The flip flop by CMS on the Inpatient Only List (IOL) has left many with their head spinning, and with good reason. First they remove 298 surgeries from the list, including many where patients always stay over two midnights, leading to education sessions and program redesigns to get status correct. Then CMS says “never mind” and puts most of them back.
As a reminder, the IOL only applies to traditional Medicare and not Medicare Advantage plans. The MA plans can elect to follow it but are not required to use it. In fact an MA plan can allow an inpatient only surgery to be done at an Ambulatory Surgery Center. Nope, don’t try to rationalize that. It’s an unexplainable decision by CMS but they make the rules.
But the question occasionally comes up about what to do about the status of the patient who is admitted for an inpatient surgery, either inpatient only or not, but then the surgery gets cancelled before being completed. If the inpatient only procedure was not done, should the status be switched to outpatient via condition code 44 or self-denial and rebill?
And as usual, the answer is “it depends.” Below I will use examples to describe the common scenarios, noting all are Medicare.
As can be seen, the determination of how to bill a surgery that is cancelled is not simple. One needs to consider the initial status order and the validity of that order, along with when the surgery was cancelled and why. Only then can the correct claim be submitted. It should also be noted that scenario 1 could have been avoided if the hospital had a policy that for scheduled inpatient admissions, the inpatient admission does not formally begin until the patient enters the operating room. In that case, the condition code 44 process would not be needed and an outpatient part B claim could be submitted for eligible services. This is outlined in a 2014 article found here.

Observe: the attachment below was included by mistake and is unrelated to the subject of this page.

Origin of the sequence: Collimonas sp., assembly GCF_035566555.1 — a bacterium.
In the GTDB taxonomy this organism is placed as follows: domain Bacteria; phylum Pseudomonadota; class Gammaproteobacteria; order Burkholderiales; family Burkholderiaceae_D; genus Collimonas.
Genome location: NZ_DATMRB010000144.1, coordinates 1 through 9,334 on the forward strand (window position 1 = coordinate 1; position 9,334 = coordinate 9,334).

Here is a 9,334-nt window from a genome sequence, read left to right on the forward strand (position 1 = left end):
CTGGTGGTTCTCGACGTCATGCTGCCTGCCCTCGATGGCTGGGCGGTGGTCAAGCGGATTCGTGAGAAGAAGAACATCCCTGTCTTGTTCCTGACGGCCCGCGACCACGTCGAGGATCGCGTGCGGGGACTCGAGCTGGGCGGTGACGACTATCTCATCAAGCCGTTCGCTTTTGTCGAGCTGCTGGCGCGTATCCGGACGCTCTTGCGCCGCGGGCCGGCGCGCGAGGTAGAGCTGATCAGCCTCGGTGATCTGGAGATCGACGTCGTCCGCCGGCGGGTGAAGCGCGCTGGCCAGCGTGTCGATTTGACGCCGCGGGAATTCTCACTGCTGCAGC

Dr. Hirsch is vice president of regulations and education at R1 RCM Inc.
This article was reprinted from the American College of Physician Advisors Member’s Newsletter. ACPA information can be obtained at www.acpadvisors.org.
Dr. Ronald Hirsch is Vice President of the Regulations and Education Group at R1 RCM Inc. Dr. Hirsch was a general internist and HIV specialist and practiced at Signature Medical Associates, a multispecialty practice located in Elgin, IL. He was Medical Director of Case Management at Sherman Hospital in Elgin, IL from 2006 to 2012, where he was Chairman of the Medical Records Committee from 1995 to 2012, and also served on the Medical Executive Committee. Dr. Hirsch is certified in Health Care Quality and Management by the American Board of Quality Assurance and Utilization Review Physicians, certified in Revenue Integrity by the National Association of Healthcare Revenue Integrity, and on the Advisory Board of the American College of Physician Advisors. He is on the editorial board of RACmonitor.com. He is the co-author of The Hospital Guide to Contemporary Utilization Review, with the third edition published in 2021.